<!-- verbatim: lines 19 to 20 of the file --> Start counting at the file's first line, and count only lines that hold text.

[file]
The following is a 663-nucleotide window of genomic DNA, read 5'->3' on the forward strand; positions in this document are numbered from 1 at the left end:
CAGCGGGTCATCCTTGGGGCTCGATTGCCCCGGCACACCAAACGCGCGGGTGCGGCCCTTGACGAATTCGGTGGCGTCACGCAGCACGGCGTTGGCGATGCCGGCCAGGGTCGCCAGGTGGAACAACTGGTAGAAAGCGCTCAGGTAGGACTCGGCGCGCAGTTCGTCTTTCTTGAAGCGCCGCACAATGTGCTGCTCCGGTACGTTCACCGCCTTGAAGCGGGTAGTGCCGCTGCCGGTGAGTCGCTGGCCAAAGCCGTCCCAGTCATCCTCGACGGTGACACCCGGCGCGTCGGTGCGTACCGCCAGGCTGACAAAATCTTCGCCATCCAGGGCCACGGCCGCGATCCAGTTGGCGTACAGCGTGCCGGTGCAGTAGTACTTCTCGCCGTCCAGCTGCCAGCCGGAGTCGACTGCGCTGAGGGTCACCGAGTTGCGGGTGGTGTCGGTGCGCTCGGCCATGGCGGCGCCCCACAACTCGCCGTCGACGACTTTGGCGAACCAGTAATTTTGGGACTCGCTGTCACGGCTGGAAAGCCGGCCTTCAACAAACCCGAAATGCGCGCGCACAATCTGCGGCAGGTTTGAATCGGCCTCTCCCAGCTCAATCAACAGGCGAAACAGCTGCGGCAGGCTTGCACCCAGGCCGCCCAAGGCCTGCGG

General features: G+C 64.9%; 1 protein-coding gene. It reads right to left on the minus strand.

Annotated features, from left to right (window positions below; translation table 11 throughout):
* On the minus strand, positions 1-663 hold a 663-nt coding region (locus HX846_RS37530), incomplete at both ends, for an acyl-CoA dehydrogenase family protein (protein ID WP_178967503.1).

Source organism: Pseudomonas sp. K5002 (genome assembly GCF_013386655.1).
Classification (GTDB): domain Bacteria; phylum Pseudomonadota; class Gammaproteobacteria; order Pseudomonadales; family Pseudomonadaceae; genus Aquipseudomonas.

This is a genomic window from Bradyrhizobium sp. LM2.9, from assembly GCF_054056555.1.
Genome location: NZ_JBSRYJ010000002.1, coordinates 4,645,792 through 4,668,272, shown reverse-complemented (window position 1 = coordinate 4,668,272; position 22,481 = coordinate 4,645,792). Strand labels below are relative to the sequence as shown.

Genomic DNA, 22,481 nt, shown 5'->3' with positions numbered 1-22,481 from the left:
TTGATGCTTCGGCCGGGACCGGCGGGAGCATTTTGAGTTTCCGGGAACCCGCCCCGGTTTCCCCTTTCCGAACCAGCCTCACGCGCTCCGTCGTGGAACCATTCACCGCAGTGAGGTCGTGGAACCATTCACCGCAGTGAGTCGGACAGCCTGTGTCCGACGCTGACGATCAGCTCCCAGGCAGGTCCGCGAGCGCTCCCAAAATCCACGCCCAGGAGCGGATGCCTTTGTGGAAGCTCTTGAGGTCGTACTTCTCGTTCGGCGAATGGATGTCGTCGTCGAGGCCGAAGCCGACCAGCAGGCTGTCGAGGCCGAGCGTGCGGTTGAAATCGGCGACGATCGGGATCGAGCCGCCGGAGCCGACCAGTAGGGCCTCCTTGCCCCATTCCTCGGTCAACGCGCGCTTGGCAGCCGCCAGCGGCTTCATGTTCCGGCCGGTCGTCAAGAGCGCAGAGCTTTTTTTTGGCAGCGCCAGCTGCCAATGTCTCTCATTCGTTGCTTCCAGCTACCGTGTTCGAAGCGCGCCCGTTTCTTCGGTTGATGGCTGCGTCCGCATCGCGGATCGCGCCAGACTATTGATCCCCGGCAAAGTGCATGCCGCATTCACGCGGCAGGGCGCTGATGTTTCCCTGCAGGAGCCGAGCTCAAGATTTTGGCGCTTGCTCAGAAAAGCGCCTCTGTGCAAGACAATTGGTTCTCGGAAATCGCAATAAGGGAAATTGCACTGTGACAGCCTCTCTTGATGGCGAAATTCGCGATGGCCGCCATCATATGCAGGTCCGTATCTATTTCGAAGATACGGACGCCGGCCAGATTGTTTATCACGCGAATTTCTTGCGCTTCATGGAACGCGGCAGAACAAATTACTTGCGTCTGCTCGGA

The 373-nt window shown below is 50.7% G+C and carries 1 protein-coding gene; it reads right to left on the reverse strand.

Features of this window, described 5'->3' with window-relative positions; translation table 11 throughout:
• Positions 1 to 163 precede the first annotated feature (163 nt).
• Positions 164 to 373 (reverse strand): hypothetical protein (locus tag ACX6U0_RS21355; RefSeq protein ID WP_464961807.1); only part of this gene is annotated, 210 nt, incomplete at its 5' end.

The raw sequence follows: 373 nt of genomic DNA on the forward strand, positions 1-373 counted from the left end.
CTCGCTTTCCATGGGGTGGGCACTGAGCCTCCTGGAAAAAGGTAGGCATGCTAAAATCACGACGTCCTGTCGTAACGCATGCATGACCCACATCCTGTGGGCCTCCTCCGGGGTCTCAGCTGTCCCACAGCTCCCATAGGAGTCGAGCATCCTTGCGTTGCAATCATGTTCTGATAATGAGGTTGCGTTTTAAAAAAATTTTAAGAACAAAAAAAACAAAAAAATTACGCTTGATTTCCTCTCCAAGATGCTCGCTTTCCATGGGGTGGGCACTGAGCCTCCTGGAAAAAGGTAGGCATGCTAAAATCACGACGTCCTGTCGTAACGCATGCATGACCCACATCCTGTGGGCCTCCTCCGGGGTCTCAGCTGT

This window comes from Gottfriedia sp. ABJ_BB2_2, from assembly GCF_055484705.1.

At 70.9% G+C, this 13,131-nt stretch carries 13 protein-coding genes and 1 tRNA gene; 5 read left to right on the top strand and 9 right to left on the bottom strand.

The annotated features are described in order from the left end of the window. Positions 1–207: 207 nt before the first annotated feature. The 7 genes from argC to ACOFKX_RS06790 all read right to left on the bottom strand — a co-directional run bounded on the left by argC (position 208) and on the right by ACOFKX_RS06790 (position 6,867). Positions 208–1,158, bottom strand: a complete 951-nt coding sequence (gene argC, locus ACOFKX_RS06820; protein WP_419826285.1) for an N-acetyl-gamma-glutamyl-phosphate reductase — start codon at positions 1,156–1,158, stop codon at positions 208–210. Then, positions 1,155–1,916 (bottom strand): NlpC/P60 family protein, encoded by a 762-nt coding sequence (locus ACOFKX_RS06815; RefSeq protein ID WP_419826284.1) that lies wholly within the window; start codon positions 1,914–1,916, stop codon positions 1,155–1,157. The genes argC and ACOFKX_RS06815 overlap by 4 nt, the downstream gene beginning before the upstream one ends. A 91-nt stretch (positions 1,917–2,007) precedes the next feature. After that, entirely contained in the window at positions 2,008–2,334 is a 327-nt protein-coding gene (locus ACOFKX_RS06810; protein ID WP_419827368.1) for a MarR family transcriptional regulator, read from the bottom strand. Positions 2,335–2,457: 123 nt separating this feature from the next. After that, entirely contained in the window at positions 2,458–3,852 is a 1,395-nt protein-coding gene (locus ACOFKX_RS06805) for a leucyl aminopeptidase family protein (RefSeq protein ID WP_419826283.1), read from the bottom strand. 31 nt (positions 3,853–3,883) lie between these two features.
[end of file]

At 70.9% G+C, this 13,131-nt stretch carries 13 protein-coding genes and 1 tRNA gene; 5 read left to right on the top strand and 9 right to left on the bottom strand.

The annotated features are described in order from the left end of the window. Positions 1–207: 207 nt before the first annotated feature. The 7 genes from argC to ACOFKX_RS06790 all read right to left on the bottom strand — a co-directional run bounded on the left by argC (position 208) and on the right by ACOFKX_RS06790 (position 6,867). Positions 208–1,158, bottom strand: a complete 951-nt coding sequence (gene argC, locus ACOFKX_RS06820; protein WP_419826285.1) for an N-acetyl-gamma-glutamyl-phosphate reductase — start codon at positions 1,156–1,158, stop codon at positions 208–210. Then, positions 1,155–1,916 (bottom strand): NlpC/P60 family protein, encoded by a 762-nt coding sequence (locus ACOFKX_RS06815; RefSeq protein ID WP_419826284.1) that lies wholly within the window; start codon positions 1,914–1,916, stop codon positions 1,155–1,157. The genes argC and ACOFKX_RS06815 overlap by 4 nt, the downstream gene beginning before the upstream one ends. A 91-nt stretch (positions 1,917–2,007) precedes the next feature. After that, entirely contained in the window at positions 2,008–2,334 is a 327-nt protein-coding gene (locus ACOFKX_RS06810; protein ID WP_419827368.1) for a MarR family transcriptional regulator, read from the bottom strand. Positions 2,335–2,457: 123 nt separating this feature from the next. After that, entirely contained in the window at positions 2,458–3,852 is a 1,395-nt protein-coding gene (locus ACOFKX_RS06805) for a leucyl aminopeptidase family protein (RefSeq protein ID WP_419826283.1), read from the bottom strand. 31 nt (positions 3,853–3,883) lie between these two features.